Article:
Kehinde Wiley Has Transformed Art History—And Now He’s Making Opportunities For Fellow Creators
“It’s about a small group of people who are going to spend time here, but it’s also about a message that can be beamed out to the world.”
One of the preeminent artists of our day, Kehinde Wiley has forever changed the genre of portraiture by introducing African American subjects and other people of color to the tradition of old master portraiture as known in the art of of Western world, which typically accorded those distinguished positions to white people only. In what one writer has called a “signature subversive-historical” style, these paintings, also often known for emphasizing women, bestow upon their larger-than-life subjects all the grandeur they deserve, showing them against distinguished backdrops, sometimes drawing on those from art historical examples, but often in the same clothes they wear on the street.
In 2019, Wiley launched a new initiative that gives back to the artistic and creative community: the Black Rock Senegal residency program, which hosts artists, writers, and filmmakers for stays of up to three months at a luxurious facility in Dakar, at the westernmost point of the African continent. To support the initiative, the artist is offering a limited edition print, Head of a Young Girl Veiled with Flowers, exclusively through Absolut Art; all proceeds will go to support the nonprofit residency program. The print shows an androgynous figure, profile all but hidden behind the hood of a lime-green sweatshirt; she is seemingly in a self-protective pose, standing against an eye-popping floral background of cherry-red and lime-green.
“I chose Young Girl Veiled with Flowers especially for Black Rock because it speaks to the layered complexities of sight and knowledge, provoking inquiry by sitting at the intersection between the masculine and feminine, the historic and the present,” says the artist. “It draws inspiration from a beautiful and terrible past and seeks to posit a new vocabulary for how we can all move forward as thinkers, artists, and citizens.”
In the eighteen years since he earned a master’s degree in fine arts at Yale, Wiley has risen to an unmatched position in the global art world. In 2018, he was granted the high honor of painting the official portrait of President Barack Obama. That canvas, described as “subtly savvy” by the New York Times’s co-chief art critic Holland Cotter, now resides at the Smithsonian National Portrait Gallery, beside an array of portraits of past presidents. Showing Obama against a shining backdrop with flowers that are symbolic of his heritage and his history, the boldly rendered portrait dramatically stands out from its sober predecessors.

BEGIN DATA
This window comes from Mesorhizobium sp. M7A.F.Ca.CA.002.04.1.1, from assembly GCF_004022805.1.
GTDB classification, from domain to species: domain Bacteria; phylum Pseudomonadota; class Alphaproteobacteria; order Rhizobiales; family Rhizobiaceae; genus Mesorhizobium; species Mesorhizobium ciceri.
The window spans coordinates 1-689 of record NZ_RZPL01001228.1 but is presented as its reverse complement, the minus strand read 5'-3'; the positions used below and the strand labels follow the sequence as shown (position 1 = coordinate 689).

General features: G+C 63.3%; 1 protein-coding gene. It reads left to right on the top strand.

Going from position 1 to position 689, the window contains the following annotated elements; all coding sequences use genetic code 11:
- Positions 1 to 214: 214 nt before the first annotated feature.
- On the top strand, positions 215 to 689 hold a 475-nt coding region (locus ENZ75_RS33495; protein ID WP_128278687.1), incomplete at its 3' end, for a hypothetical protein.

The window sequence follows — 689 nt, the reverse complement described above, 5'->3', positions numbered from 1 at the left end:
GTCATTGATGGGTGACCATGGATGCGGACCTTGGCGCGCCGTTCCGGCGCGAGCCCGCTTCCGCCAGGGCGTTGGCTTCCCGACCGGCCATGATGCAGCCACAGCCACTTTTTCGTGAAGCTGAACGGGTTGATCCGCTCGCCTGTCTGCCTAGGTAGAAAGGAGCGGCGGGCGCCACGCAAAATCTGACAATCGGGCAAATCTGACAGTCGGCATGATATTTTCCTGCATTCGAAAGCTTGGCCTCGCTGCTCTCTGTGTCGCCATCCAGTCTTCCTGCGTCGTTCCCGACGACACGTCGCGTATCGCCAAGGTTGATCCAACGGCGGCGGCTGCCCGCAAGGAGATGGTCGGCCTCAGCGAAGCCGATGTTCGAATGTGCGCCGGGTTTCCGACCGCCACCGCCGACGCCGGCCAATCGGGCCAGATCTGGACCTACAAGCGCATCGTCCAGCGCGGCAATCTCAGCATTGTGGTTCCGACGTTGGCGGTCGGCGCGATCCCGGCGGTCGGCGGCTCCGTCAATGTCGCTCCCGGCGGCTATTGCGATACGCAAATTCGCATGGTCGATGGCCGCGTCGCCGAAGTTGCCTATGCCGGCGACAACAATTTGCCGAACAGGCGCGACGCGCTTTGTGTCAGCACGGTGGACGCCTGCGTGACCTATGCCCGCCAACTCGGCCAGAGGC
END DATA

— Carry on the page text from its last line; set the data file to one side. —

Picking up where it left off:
One of Wiley’s newest works, unveiled just this fall, leaps boldly into one of the most heated debates of our times: What do public monuments stand for, and who deserves to be memorialized? This work, like the Obama portrait and his portraits overall, engages with art history only to undermine it and add new perspectives. Standing at the Crossroads of the World in Times Square, Wiley’s first piece of public art, and his largest sculpture to date, shows a young black man mounted on a horse, with all the dignity and drama of the Southern equestrian monuments to Confederate generals and soldiers that it responds to. The man portrayed in the work, which stands twenty-seven feet high and is titled Rumors of War, wears his hair in dreadlocks and sports a hooded sweatshirt and ripped jeans. The piece will ultimately take up residence in Richmond, Virginia, where the artist conceived of it, and where it will live alongside a number of Confederate monuments.
Beyond presidential portraiture and high-profile public art, Wiley has racked up serious art world credibility, his work appearing in museums like New York’s Metropolitan Museum of Art, Washington, D.C.’s National Portrait Gallery, the Los Angeles County Museum of Art, and the Walker Art Center in Minneapolis, among many others throughout the country. He has also achieved pop-cultural stature, with his artworks appearing on the hit TV show “Empire,” one of the highest-rated shows on television.
But Wiley doesn’t plan to rest on his laurels. He talks about the Black Rock program as a stimulus and a challenge. “I think we’re just going to have to create a community where we’re inspired by each other, and pushing each other,” he said in an interview in the New York Times, where he also indicated that his ambitions for Black Rock are just as ambitious as his aims for his own work: “It’s about a small group of people who are going to spend time here, but it’s also about a message that can be beamed out to the world.”